A challenging campaign for the Special Olympics

The sports organization celebrates its 50th birthday by highlighting the accomplishments of its athletes on and off the field.


Special Olympics athlete Alma Loken is featured in this print ad as part of  its “Challenge Accepted” campaign.

For its 50th anniversary, Special Olympics Canada has launched a new campaign showing the elite-level training its athletes go through and how that translates into skills for their everyday lives.

The organization worked with Grey’s Toronto office on the “Challenge Accepted” campaign, while m/Six helped with media and Hype PR led the national public relations push.

Grey spoke with people who were reluctant to join the organization and found people felt intimidated by the prospect, strongly linking the organization with elite athletes participating in the annual Special Olympics events, according to Ian Westworth, Grey Canada’s VP, planning & innovation. By talking to athletes and their families, the agency gleaned that most actually don’t participate in the annual national games, instead participating in local, year-round events. Westworth learned that for Special Olympics athletes “the win for them wasn’t success on the field of play. It was success off the field.” That led to the main campaign idea: “to everyone who thinks there are many things we cannot accomplish, we say: challenge accepted.”

Through chatting with Special Olympic  coaches, athletes and their families, Grey staff also learned that while the general public know of the physical benefits the sports organization provided, but less was understood about the emotional benefits, says James Ansley, ECD at Grey Toronto.

Those conversations with those with direct ties to the Special Olympics is “really what inspired this idea of challenge accepted is that athletes can take the lessons learned on the field of play and apply them to life,” Ansley says.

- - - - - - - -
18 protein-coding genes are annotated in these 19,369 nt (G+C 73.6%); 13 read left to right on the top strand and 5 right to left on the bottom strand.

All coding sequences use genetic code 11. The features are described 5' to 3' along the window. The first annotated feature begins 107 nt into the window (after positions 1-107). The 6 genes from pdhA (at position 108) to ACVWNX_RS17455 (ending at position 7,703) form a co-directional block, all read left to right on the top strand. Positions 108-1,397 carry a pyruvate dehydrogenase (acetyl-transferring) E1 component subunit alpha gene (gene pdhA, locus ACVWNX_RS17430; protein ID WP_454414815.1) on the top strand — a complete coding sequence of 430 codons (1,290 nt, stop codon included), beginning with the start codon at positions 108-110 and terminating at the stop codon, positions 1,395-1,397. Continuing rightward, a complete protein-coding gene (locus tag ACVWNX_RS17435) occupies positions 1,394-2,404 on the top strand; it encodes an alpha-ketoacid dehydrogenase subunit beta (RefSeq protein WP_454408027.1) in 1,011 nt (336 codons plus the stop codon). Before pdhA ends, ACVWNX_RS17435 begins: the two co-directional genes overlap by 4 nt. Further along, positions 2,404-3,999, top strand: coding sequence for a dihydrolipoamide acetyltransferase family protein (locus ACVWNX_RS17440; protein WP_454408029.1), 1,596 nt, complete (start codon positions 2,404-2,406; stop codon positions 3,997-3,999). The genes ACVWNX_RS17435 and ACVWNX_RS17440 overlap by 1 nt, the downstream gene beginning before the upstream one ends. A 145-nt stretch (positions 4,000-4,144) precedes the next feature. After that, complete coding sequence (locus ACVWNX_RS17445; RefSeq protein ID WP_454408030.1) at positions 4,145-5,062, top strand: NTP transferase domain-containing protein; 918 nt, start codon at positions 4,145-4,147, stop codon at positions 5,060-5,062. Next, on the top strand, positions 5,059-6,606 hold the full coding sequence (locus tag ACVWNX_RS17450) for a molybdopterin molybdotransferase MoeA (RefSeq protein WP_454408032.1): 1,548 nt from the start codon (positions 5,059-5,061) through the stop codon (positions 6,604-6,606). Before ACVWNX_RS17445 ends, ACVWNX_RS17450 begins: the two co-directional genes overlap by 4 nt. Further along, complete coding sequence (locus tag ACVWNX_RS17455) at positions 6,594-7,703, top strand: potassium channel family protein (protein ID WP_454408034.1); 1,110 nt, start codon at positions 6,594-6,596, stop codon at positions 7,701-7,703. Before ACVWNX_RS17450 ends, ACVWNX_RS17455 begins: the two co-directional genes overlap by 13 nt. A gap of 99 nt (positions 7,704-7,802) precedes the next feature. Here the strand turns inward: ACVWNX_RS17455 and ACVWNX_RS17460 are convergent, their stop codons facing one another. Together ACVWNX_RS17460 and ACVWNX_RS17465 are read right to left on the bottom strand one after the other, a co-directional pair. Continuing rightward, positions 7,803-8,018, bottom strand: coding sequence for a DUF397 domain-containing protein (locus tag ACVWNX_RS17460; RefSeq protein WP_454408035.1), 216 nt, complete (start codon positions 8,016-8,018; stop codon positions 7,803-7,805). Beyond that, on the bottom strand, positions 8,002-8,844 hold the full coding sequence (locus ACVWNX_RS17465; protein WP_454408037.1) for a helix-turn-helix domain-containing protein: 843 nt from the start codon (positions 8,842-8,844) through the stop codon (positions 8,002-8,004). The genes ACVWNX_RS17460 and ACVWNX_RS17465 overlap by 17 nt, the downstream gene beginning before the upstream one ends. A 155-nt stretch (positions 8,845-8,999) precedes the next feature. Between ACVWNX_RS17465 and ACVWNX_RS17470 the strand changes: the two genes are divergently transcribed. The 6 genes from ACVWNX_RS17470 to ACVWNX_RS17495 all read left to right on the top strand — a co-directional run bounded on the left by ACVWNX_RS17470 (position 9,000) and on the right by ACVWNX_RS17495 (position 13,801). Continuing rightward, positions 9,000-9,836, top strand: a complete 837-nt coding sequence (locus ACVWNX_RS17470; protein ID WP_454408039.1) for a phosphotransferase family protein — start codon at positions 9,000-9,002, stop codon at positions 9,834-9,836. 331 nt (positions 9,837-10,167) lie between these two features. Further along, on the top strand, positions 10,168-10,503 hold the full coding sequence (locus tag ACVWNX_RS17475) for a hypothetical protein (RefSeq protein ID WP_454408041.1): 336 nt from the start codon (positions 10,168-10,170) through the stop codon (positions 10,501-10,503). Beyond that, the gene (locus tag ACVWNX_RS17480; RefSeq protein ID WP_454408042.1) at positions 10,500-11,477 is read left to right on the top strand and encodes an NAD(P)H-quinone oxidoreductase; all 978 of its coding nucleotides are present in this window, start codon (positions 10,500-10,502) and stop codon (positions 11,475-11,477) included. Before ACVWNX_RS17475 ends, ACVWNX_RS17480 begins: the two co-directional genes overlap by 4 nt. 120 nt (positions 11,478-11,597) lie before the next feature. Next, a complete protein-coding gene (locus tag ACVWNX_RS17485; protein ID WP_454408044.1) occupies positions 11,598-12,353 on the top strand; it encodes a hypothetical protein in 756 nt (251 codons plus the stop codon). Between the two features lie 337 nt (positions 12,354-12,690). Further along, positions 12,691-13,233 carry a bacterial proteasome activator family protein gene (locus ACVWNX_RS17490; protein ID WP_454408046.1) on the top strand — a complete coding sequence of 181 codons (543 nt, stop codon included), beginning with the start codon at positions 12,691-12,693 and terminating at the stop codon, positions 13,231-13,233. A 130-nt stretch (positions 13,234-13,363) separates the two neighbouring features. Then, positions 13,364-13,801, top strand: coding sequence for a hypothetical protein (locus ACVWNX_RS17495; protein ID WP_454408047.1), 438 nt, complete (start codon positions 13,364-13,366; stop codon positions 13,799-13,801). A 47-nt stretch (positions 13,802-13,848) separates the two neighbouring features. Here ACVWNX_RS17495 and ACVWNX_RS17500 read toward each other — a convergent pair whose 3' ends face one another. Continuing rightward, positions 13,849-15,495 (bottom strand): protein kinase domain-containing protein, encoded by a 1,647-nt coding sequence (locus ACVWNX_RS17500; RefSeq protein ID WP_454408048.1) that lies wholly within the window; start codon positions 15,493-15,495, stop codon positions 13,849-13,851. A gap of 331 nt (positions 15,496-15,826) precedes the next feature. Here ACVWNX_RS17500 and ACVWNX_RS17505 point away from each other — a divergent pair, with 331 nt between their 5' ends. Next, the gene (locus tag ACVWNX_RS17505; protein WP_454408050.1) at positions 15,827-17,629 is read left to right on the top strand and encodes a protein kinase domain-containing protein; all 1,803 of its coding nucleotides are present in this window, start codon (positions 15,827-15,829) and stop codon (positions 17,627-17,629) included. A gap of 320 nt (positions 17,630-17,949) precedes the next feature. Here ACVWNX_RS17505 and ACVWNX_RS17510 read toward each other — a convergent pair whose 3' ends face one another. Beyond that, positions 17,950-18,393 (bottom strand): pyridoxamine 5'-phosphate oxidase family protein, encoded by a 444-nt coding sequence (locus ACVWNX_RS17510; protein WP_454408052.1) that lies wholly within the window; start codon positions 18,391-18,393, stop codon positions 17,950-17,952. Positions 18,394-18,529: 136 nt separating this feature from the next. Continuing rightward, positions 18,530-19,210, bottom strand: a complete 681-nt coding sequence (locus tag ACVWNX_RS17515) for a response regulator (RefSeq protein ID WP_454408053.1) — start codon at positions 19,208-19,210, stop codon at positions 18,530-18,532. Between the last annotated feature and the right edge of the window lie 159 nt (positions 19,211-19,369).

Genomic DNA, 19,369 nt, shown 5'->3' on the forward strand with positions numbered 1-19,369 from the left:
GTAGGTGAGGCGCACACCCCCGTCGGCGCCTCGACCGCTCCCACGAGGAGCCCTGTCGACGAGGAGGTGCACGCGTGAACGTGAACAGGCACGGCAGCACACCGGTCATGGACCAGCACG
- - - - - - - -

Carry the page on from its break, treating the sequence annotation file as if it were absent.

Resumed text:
The resulting “Challenge Accepted” campaign features traditional TV, radio and print spots. But the team at Grey accepted the challenge to take the campaign further, working with Special Olympics partners and sponsors on social content. For example, Tim Hortons challenged a Special Olympics athlete to create a doughnut for the 50th birthday celebration.

Alberta athlete Savannah Lussier accepted that challenge, creating a honey cruller dipped in chocolate fondant and topped with red-and-white sprinkles.

The limited-edition doughnut was sold on July 21, the Global Day of Inclusion. The QSR then challenged Canadians to buy the special doughnut, take a photo and post it with the hashtags #ChooseToInclude and #ChallengeAcceptedSOC.

TSN also participated in events on Global Inclusion Day, with an athlete accepting the challenge of stepping in for Cabbie Richards and interviewing a Toronto Argonauts player. Meanwhile, another athlete joined Jay Onrait and Dan O’Toole on SC with Jay and Dan – Presented By Tim Hortons.

And Kia Canada, the official vehicle for the Special Olympics Canada 2018 Summer Games, committed to raising $150,000.

The “Challenge Accepted” campaign will continue for the entire 50th anniversary year, emphasizing that “really the power of the Special Olympics is the transformative power of sport that the lessons of sport learned on the field of play can be [applied to] real-life situations,” says Ansley.